George Washington Carver

Agricultural Scientist

For almost half a century, George Washington Carver devoted his life to research projects that benefited southern agriculture. He discovered hundreds of uses for the peanut, sweet potato and soybean stimulating production for these crops. From local clays he extracted several useful dyes and suggested many uses for cotton waste. While dedicated primarily to finding ways to better the position of African Americans, he brought progress for all people. His discoveries helped to liberate the southern economy from excessive dependence on cotton. By 1938 peanuts had become a 200 million dollar industry and a chief product of Alabama.

Carver was born of slave parents in Missouri during the era of the Civil War. When he was an infant, he and his mother were abducted from their owner's plantation by slave raiders. His mother was sold, but young George was ransomed by his master in exchange for a race horse.

By age 13 Carver was already on his own. While working as a farm hand he obtained a high school education and continued his studies at Simpson College (now Simpson University) where he received his BS and MA degrees. In 1896, with some teaching experience at Iowa State, he was invited by Booker T. Washington to join the faculty at Tuskegee Institute as Director of the Department of Agricultural Research. He retained that post until his death occured during World War II.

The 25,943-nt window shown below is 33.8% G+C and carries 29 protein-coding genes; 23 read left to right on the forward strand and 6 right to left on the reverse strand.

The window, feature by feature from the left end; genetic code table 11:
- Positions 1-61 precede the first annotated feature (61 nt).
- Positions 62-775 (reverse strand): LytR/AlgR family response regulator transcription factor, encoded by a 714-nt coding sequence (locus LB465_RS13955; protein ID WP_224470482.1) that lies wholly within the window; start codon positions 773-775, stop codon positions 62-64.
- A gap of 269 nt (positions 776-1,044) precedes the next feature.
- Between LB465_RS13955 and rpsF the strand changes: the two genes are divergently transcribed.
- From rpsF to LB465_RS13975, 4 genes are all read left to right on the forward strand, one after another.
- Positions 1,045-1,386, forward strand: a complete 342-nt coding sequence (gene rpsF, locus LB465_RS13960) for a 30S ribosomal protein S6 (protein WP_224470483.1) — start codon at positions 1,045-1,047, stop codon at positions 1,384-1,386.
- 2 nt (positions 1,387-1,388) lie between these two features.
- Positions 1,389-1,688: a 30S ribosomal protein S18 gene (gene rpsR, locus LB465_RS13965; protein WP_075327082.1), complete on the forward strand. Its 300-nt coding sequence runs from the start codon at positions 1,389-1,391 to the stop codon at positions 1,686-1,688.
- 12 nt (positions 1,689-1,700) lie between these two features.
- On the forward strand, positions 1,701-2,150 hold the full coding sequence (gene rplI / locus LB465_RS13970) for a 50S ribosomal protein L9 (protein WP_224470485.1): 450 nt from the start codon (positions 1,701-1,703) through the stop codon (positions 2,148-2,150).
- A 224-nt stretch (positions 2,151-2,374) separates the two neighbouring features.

Carver patented only five of his discoveries, saying, "God gave them to me; how can I sell them to someone else?" In the dpression year of 1938 he established the George Washington Carver Foundation with $30,000 of his savings. He willed his estate to this organization so that the work he began could be continued indefinitely.

Carver was buried in Tuskegee alongside Booker T. Washington. The epitaph on his tombstone reads: "He could have added fortune to fame, but caring for neither, he found happiness and honor in being helpful to the world."

He was portrayed on a US postage stamp in the Famous Americans Series in 1948. Five years later, his birthplace became a national monument.

George Washington Carver was inducted into the Alabama Men's Hall of Fame in 1993.